When we were invited to participate in the Corporate program by Lanzadera, we immediately noticed that their philosophy perfectly fit in with the mission, vision and values of Ribera Salud. We have a responsibility to the society that we serve. The possibility of participating in the selection of innovative projects in the health sector and of helping the creators to develop them in our hospitals allows us, once again, to stay one step ahead of society’s needs, which are always changing and increasingly demanding.

At the same time, this has allowed us to directly interact with an eco-system around innovation and entrepreneurship that the businessman Juan Roig has highlighted, once again giving a first-hand example of the importance of bravery in the business world and in life. And we have found so many brave people throughout the difficult process of choosing between the dozens of projects presented, just in the health sector! From here, I would like to congratulate all of you and encourage you to keep working hard to meet your goals.

For Ribera Salud, without a doubt, this experience has been an incentive to grow better every day and to offer maximum quality healthcare. We are proud to participate alongside great companies such as Airbus, Mercadona and Facsa in a project for business support for young entrepreneurs that will help them to develop their projects here, in Spain. We are all firmly focused on boosting, attracting and retaining talent in our country in order to offer the best service for our citizens. With this support for innovative initiatives, we give back to society part of the trust that we have received from it. We are connected by one single goal: to help to build a better future for the society we serve.

The various public administrations ought to observe Lanzadera as an example to be followed, as well as the firm focus of Juan Roig to consolidate a genuine entrepreneurial “hub” in the city of Valencia, the province of Valencia and all over Spain, starting with the creation of the EDEM University, continuing with the Lanzadera projects and culminating with Angels Capital, the society used to invest in these entrepreneurial leaders. So, yes. The companies participating in the Corporate program by Lanzadera are also contributing our grain of sand so that new entrepreneurial initiatives can come to light and be successful, because they contribute towards improving our activity while always providing better results for our citizens.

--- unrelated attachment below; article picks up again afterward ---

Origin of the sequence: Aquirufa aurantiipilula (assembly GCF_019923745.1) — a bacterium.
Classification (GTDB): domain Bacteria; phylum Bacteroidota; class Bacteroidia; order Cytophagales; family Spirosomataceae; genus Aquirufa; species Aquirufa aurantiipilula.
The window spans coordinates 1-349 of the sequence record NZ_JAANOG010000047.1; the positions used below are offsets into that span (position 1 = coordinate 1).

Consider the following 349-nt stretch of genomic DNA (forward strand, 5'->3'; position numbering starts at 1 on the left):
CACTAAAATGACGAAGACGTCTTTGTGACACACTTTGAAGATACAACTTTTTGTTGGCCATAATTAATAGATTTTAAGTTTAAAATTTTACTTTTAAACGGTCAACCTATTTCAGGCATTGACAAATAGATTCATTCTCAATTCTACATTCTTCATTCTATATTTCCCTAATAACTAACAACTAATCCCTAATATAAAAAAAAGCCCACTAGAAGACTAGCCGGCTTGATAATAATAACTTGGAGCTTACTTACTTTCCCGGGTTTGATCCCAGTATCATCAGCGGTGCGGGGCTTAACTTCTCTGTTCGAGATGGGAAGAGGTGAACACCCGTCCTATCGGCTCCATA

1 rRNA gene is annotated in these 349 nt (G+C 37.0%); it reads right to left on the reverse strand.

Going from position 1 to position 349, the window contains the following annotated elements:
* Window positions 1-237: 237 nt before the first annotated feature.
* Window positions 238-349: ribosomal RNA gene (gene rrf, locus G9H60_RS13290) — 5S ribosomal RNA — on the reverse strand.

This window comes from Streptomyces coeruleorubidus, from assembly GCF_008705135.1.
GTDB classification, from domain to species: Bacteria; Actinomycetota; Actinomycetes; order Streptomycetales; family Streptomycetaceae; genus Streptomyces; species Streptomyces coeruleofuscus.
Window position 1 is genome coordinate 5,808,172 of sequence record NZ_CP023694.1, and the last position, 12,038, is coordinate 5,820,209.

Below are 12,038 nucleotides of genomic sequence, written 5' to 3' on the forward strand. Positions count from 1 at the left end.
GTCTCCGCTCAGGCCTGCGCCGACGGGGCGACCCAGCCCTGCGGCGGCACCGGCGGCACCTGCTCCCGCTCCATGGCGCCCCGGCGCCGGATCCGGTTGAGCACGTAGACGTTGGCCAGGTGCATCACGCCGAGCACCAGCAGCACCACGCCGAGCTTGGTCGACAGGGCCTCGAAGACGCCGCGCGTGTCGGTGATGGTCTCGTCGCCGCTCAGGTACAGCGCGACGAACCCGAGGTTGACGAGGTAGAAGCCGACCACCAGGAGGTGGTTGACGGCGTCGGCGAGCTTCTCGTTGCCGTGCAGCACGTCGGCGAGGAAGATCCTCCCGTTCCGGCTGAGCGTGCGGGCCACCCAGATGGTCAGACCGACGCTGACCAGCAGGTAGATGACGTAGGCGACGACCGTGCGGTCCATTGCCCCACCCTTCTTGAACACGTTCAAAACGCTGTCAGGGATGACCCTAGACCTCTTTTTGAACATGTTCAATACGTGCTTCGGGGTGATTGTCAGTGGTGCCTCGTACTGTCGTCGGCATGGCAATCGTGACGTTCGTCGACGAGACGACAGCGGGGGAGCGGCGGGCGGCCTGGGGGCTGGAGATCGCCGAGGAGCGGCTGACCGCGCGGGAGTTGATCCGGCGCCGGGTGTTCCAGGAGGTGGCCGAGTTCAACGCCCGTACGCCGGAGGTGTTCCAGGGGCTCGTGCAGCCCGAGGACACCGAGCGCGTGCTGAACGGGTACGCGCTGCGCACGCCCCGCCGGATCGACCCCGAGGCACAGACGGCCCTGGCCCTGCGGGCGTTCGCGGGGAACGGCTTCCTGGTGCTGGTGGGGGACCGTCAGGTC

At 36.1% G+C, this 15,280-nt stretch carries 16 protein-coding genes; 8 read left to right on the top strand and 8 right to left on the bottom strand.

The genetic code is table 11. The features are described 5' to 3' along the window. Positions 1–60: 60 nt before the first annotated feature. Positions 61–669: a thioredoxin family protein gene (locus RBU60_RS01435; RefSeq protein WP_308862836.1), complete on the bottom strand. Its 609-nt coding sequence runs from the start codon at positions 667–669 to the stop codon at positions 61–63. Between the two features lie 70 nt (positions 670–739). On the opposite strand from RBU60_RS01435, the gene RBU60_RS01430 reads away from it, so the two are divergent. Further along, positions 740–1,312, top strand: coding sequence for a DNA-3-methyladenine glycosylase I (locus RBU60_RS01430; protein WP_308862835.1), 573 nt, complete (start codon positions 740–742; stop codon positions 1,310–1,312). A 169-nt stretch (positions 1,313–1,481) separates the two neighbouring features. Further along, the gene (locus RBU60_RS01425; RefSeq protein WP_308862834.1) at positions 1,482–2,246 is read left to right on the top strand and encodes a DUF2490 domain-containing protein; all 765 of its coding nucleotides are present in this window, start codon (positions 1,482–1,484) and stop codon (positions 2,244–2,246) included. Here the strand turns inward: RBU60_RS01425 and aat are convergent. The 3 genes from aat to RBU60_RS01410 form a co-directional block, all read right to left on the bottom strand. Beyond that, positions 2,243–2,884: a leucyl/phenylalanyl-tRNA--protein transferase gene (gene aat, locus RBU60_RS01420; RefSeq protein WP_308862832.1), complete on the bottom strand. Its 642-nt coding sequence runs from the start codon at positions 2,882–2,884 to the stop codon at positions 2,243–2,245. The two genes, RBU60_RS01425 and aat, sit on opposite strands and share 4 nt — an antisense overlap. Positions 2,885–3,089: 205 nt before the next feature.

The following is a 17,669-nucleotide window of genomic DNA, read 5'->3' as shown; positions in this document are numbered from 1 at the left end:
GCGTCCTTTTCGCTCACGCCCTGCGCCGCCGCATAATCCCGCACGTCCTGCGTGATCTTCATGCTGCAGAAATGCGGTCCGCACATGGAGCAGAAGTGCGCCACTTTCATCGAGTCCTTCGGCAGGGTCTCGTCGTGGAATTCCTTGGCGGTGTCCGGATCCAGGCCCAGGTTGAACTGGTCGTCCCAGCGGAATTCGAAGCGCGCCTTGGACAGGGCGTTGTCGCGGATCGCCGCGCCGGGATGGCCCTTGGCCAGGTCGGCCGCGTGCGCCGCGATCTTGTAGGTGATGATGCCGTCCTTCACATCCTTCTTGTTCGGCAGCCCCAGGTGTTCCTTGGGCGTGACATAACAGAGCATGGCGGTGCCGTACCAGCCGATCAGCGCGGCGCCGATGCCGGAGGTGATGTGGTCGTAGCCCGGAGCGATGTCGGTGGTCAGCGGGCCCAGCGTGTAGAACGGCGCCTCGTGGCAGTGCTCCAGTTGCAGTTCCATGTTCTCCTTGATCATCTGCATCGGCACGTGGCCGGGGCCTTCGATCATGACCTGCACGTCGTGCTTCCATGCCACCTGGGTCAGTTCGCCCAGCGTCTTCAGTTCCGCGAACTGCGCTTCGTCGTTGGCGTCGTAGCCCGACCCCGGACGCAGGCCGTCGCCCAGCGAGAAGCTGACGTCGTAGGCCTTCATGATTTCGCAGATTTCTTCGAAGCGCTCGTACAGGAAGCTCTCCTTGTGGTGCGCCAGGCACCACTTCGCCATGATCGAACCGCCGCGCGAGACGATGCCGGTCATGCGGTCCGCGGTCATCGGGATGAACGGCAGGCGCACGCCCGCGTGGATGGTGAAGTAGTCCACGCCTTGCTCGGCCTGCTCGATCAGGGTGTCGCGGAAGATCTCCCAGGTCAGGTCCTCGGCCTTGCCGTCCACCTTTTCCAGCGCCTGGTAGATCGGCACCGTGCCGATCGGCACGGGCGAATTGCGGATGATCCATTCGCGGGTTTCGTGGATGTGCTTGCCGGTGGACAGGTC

At Ribera Salud, good health results alone are not enough, given that nowadays we are working with very high standards and models, always aiming to improve healthcare for our citizens. Professionalism, integrity, passion, innovation and responsible and sustainable health management are in our DNA, based on the 5 P’s that we apply to the medicine that we practice: preventive, predictive, personalised, participative and population-based.

The future is now and we are building it with hard work, effort and passion.


Alberto de Rosa, Opinión

El futuro lo creamos entre todos

20 enero, 2020 • By

El futuro es de los valientes. Esta frase, tan repetida desde hace unos años por expertos en coaching, se la dijo Ronald Reagan a los norteamericanos tras la tragedia del Challenger en 1986. Su mensaje era claro: No hay que rendirse nunca, hay que mirar  siempre hacia delante, trabajar duro, levantarse después de cada tropiezo, avanzar y no quedarse estancado. Cuesta, pero está claro que si te ayudan, es más fácil.

Y esa ayuda es el gran valor que hoy en día aportan a la sociedad Lanzadera y, permítanme, las empresas que participamos en su programa Corporate, para impulsar proyectos innovadores en diferentes sectores: desde Sanidad hasta ingeniería aeroespacial, pasando por Alimentación y logística. Ribera Salud ha empezado a trabajar ya con los dos equipos de jóvenes emprendedores que han sido seleccionados, entre los expertos de Lanzadera y los de nuestra filial tecnológica, Futurs, por sus iniciativas para revolucionar y mejorar la asistencia sanitaria de los ciudadanos. Se trata de una aplicación, Serenmind, para facilitar tratamiento psicológico autoguiado, con el seguimiento de un profesional a todos los ciudadanos; y una plataforma, HumanItCare, para recopilar, ordenar y analizar la información de enfermos crónicos para mejorar su calidad de vida y sus resultados de salud.